Brian Azzarello’s big year
The A-list comic-book writer talks Wonder Woman and other adventures.
Most people who pursue comics as a vocation notched serious time in the geek trenches during their grammar-school days. But Brian Azzarello has a confession: “I was not really a collector or anything like that.”
“I didn’t really like superheroes,” explains the A-list author of comic books and graphic novels. “I liked monsters and war comics.” Which explains why he became an ace at crime fiction instead of the flashier tights-and-capes genre. It also makes him a surprising choice to shepherd the new adventures of Wonder Woman, forging a 21st-century path for the iconic Amazon.
Along with artists Cliff Chiang and Tony Akins, Azzarello, an Andersonville resident, has been crafting her exploits (earning significantly increased sales) since DC Comics’ “New 52” reboot of all its superhero titles, which started anew with all No. 1 issues last fall. It’s part of the biggest year yet in Azzarello’s already acclaimed career: The hardcover of his hard-boiled sci-fi tale, Spaceman, hits stores this week. Meanwhile, he’s also writing Before Watchmen: Rorschach and Before Watchmen: Comedian, new miniseries featuring the two most twisted characters from Watchmen.
An Ohio native, Azzarello moved to Chicago in 1989 after studying painting and printmaking at the Cleveland Institute of Art. He took odd jobs, restoring antique furniture and the like, until two fateful events in the ’90s. He married artist Jill Thompson (who’d already drawn two high-profile DC titles: Wonder Woman and Neil Gaiman’s career-launching Sandman), and was introduced to an editor who worked for the company’s mature-readers imprint, Vertigo.
Azzarello ended up writing a few short stories for anthology comics before teaming up with the man who has become his most noted collaborator, Argentine artist Eduardo Risso. They hit it big in 1999 with an original monthly series, 100 Bullets. As the pulpy title suggests, the Eisner-winning saga is a crime drama—about a mysterious agent who offers people a gun with 100 untraceable bullets, essentially giving them the option to exact consequence-free revenge.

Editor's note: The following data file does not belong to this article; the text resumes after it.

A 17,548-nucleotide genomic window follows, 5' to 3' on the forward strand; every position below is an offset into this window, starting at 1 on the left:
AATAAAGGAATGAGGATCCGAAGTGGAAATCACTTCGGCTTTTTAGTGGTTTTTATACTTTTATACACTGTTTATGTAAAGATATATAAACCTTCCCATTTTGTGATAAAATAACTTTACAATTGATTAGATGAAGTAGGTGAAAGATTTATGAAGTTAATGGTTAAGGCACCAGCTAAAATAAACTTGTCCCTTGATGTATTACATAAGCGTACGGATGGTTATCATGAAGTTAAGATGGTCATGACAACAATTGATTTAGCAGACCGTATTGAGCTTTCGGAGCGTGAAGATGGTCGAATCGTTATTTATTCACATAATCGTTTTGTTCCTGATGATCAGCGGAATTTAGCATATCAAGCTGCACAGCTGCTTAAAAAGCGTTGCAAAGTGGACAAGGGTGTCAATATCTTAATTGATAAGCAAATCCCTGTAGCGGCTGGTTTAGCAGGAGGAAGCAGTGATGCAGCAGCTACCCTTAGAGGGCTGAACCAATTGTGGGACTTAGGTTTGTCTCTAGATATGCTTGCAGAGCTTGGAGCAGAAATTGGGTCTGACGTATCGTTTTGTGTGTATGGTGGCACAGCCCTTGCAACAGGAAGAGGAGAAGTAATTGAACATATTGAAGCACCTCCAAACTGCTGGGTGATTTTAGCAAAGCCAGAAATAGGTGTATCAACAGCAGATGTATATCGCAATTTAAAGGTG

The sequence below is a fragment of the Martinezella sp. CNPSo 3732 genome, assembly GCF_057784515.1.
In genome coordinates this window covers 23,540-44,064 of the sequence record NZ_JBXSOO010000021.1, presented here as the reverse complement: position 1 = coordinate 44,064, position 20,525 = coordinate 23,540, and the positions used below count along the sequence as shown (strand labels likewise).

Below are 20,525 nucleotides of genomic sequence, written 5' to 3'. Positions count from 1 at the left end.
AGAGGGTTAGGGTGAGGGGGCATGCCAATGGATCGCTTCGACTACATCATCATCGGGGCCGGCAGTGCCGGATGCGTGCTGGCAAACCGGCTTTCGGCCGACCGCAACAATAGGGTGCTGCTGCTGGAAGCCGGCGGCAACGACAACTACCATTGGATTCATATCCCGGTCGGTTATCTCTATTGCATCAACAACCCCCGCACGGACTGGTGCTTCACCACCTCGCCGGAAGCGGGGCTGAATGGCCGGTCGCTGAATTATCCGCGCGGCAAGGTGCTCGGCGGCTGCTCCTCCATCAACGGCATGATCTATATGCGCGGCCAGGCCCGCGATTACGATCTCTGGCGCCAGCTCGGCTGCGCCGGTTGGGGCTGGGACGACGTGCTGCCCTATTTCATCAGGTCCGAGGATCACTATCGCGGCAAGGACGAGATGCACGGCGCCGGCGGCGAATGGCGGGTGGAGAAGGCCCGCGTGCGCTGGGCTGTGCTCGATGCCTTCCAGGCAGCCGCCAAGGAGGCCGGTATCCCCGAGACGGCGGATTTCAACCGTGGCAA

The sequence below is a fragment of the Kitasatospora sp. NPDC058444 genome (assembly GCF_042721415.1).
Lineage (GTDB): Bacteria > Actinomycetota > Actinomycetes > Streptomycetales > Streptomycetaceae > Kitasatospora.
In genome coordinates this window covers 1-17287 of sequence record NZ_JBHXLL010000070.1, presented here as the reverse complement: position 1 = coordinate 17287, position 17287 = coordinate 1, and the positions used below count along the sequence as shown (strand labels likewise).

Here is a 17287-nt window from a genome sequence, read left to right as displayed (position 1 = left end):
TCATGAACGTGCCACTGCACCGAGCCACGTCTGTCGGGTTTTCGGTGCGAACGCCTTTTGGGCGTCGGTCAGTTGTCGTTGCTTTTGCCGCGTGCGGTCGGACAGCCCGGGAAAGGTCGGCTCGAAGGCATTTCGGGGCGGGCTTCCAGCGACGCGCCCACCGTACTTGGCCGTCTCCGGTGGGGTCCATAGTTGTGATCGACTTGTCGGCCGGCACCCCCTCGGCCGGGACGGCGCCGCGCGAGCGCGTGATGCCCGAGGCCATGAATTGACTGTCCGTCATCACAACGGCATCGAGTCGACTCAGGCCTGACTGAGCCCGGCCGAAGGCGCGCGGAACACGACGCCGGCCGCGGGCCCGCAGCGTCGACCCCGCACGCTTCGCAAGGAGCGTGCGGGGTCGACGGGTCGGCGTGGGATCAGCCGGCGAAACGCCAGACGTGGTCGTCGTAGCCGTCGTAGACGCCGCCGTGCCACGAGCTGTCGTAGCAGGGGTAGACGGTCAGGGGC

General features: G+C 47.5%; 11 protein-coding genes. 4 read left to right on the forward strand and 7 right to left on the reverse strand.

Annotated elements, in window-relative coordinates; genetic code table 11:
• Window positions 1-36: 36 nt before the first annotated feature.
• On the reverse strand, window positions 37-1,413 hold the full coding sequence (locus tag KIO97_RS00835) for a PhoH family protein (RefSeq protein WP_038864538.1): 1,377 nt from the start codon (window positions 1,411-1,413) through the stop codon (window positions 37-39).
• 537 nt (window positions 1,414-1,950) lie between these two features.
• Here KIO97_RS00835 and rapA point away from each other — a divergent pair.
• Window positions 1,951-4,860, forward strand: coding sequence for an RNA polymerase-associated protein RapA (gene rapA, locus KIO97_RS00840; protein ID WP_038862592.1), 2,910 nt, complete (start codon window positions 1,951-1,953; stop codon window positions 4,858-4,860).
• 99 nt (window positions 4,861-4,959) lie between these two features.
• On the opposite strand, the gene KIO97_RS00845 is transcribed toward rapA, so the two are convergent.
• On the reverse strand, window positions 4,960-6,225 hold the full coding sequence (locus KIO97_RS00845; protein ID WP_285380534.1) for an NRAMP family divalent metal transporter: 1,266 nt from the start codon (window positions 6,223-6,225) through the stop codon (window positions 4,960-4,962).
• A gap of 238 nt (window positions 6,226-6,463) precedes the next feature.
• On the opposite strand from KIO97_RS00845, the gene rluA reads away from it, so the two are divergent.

In the aughts, Azzarello began two other career-defining collaborations: the first with artist Lee Bermejo, who illustrated Luthor and Joker (and is now drawing Rorschach); the other with Chiang. But he always intended to continue working with Risso. Their latest long-form work, Spaceman, pushes Azzarello’s knack for dialogue to new realms, given the book’s future setting: a dystopian Earth, half underwater, with a populace still smitten by celebrity and addicted to TV.
“I really like language—and slang in particular, and just the shorthand we use when we communicate with people,” he says. “To come up with something futuristic that would still make sense, it was a really good time.”
So how did a guy known for down-to-earth tales of murder, kidnapping and the like come to write about the world’s most famous bustier-clad hero? He went out to dinner with Dan DiDio, one of DC Comics’ top executives, who was plotting new approaches for the New 52 era. Azzarello was “appalled” when he heard about the plans for Wonder Woman. “I came up with something different right there at dinner. I thought the direction was going to be a mistake for that character, right at her core. And I knew nothing about her!” By the end of dinner, he had the gig.
Azzarello went back to her Greek-mythology roots and tweaked the character’s origin. Previously, Diana was molded out of clay by Hippolyta, queen of the Amazons, and granted life by the goddesses, but Azzarello imagined she was conceived after her mother’s tryst with the ever-amorous Zeus.
The surprising alteration naturally offended comic-book purists. Some fansaccused Azzarello of insulting the ideal of feminism, to which he wryly responds: “I have never met a feminist who didn’t have a father.”
What’s next for Wonder Woman? Even as she continues to deal with the fallout from learning her true parentage, an alien visitor arrives: Orion, one of the New Gods created by legendary comics artist Jack Kirby. Traditionally, Orion is the son of evil god Darkseid, though he rebels and fights for good. Might Azzarello be messing around with his parentage too? “He’s [still] a New God. I’m not going to fuck with Kirby!”
Spaceman is in bookstores now. The next issue of Wonder Woman arrives in comics shops Wednesday 21. Click here to read a sneak peek of the comic, along with the prologue to Spacemen and additional conversation from our interview with Azzarello.